In Where the Wild Things Are, Maurice Sendak told the story of a young boy named Max. Dressed as a wolf, Max misbehaved and was sent to his room. There he had a temper tantrum and wound up in a mysterious place with beasts called Wild Things – monsters.
Childhood monsters sometimes manifest themselves externally. Kids at school in the 50s worried about Communists in closets and under beds, although I never saw one. Other monsters, those that reside in all of us, figured prominently in Parker Palmer’s The Active Life. One of his monsters is the fear of failure – ridicule, criticism, foolishness, which are some of my beasts, too.
To deal with monsters, Palmer referenced Annie Dillard’s Teaching a Stone to Talk: “In the deeps are the violence and terror of which psychology has warned us. But if you ride these monsters down, if you drop with them farther over the world’s rim, you find what our sciences cannot locate or name, the substrate, the ocean or matrix or ether which buoys the rest, which gives goodness its power for good, and evil its power for evil, the unified field: our complex and inexplicable caring for one another, and for our life together here. This is given. It is not learned.”
In his Wednesday, April 9, 2014 Reflection, Richard Rohr wrote: “Sooner or later, life is going to lead you… into the belly of the beast, into a place where you can’t fix it, you can’t control it, and you can’t explain it or understand it. That’s where transformation most easily happens.”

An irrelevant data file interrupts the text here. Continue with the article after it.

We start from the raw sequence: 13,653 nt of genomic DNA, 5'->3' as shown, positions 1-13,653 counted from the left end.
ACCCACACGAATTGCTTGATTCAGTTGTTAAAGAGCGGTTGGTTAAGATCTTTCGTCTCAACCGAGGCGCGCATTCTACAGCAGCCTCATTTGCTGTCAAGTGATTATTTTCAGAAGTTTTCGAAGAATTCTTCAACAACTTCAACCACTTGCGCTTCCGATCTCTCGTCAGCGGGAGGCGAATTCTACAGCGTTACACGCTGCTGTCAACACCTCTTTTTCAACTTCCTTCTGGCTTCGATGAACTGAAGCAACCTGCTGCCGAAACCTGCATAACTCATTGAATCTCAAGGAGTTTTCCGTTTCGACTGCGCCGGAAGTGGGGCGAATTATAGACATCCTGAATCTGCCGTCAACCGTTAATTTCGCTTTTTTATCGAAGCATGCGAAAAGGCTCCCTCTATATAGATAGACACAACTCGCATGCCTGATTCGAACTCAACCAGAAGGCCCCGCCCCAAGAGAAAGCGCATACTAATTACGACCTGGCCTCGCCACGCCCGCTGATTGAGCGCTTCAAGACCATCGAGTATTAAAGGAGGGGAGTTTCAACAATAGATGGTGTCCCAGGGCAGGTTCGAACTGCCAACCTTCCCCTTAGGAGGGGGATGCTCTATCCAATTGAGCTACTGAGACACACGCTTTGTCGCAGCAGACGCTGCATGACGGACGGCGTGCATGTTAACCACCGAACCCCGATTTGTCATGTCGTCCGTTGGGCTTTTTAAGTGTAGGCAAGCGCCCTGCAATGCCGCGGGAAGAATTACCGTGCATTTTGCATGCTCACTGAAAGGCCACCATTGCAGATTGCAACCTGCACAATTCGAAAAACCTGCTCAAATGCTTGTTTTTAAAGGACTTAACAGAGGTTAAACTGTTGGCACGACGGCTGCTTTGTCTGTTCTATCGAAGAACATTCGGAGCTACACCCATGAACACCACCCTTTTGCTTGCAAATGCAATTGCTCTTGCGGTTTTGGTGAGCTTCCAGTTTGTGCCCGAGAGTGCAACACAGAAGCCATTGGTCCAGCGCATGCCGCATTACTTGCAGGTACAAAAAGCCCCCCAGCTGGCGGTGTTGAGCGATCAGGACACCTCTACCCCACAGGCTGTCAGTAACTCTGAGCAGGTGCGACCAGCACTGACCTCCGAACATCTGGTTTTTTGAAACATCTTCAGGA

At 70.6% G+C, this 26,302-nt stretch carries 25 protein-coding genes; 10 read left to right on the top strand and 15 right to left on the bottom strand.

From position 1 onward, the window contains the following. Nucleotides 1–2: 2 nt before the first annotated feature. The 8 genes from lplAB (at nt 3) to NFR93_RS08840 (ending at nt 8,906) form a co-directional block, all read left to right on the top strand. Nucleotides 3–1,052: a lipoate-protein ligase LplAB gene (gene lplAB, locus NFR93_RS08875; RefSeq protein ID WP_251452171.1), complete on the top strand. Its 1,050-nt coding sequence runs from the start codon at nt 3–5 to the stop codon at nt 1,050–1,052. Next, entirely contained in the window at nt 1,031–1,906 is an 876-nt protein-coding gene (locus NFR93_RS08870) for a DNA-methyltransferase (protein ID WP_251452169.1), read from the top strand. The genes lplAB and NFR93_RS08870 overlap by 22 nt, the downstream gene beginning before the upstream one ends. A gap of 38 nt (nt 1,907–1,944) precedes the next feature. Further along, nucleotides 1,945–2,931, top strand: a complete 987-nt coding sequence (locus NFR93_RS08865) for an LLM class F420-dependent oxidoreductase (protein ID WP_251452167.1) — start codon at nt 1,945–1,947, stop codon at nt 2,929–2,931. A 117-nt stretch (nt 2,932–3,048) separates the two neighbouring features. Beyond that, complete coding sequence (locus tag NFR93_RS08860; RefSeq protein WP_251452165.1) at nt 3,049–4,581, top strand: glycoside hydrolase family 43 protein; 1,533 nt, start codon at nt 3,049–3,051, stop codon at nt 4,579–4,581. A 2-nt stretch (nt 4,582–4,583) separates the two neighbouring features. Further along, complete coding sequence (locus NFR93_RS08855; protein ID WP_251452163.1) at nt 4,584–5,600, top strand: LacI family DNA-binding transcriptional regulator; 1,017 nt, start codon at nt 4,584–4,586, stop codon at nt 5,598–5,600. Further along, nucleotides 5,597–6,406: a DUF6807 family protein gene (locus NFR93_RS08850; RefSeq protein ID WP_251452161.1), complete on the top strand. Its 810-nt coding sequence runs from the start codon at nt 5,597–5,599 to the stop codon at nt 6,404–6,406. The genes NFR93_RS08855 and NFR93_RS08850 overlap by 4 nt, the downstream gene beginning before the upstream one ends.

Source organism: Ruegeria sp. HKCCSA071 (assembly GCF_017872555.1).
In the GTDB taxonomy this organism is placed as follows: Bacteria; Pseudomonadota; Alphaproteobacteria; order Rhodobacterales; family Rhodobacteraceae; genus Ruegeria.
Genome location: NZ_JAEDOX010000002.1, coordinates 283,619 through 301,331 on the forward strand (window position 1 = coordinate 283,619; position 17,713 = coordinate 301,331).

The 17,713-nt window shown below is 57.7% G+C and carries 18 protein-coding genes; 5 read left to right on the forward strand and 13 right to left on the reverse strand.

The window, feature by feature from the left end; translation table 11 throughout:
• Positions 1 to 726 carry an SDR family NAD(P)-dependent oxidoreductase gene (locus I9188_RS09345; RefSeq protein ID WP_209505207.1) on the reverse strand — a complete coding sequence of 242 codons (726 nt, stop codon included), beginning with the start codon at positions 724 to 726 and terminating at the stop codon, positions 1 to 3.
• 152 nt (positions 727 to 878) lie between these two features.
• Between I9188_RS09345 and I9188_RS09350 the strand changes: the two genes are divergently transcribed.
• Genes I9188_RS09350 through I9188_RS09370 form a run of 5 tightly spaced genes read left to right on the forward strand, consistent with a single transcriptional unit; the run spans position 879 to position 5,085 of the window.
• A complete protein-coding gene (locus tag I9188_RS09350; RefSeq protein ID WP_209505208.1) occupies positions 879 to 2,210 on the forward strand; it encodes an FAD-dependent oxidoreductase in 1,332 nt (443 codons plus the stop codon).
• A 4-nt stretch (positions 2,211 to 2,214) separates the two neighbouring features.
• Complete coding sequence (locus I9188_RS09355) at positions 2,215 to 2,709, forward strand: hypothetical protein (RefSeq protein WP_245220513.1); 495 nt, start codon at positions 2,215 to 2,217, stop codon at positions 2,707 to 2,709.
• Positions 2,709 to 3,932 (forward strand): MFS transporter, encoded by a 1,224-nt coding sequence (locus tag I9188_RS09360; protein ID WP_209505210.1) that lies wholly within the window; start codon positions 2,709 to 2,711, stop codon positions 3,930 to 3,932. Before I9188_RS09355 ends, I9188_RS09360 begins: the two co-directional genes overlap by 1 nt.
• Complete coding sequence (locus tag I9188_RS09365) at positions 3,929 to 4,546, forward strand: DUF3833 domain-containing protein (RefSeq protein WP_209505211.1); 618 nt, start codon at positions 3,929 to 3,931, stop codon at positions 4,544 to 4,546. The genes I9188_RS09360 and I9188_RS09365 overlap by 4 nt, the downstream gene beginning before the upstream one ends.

Sendak’s story didn’t delve into the belly of the beast or ride the monsters down. Max intimidated the Wild Things and eventually ruled over his monsters. Then he decided to return home for supper, which awaited him. This is a children’s story after all. But since Max engaged his monsters and played with them, perhaps he’s headed towards transformation.
“We must abandon the commonsense notion that the monsters we meet within ourselves are enemies to be destroyed,” Palmer wrote. “Instead, we must cultivate the hope that they can become companions to be embraced, guides to be followed, albeit with caution and respect. For only our monsters know the way down to that inner peace of unity and wholeness; only these creatures of the night know how to travel where there is no light.
Having to go places without light in order to find the light is this week’s message, the message of Maundy Thursday, Good Friday and Easter.
May you ride your monsters into those depths and find what Palmer describes as “the source and the power that make us fully alive.”
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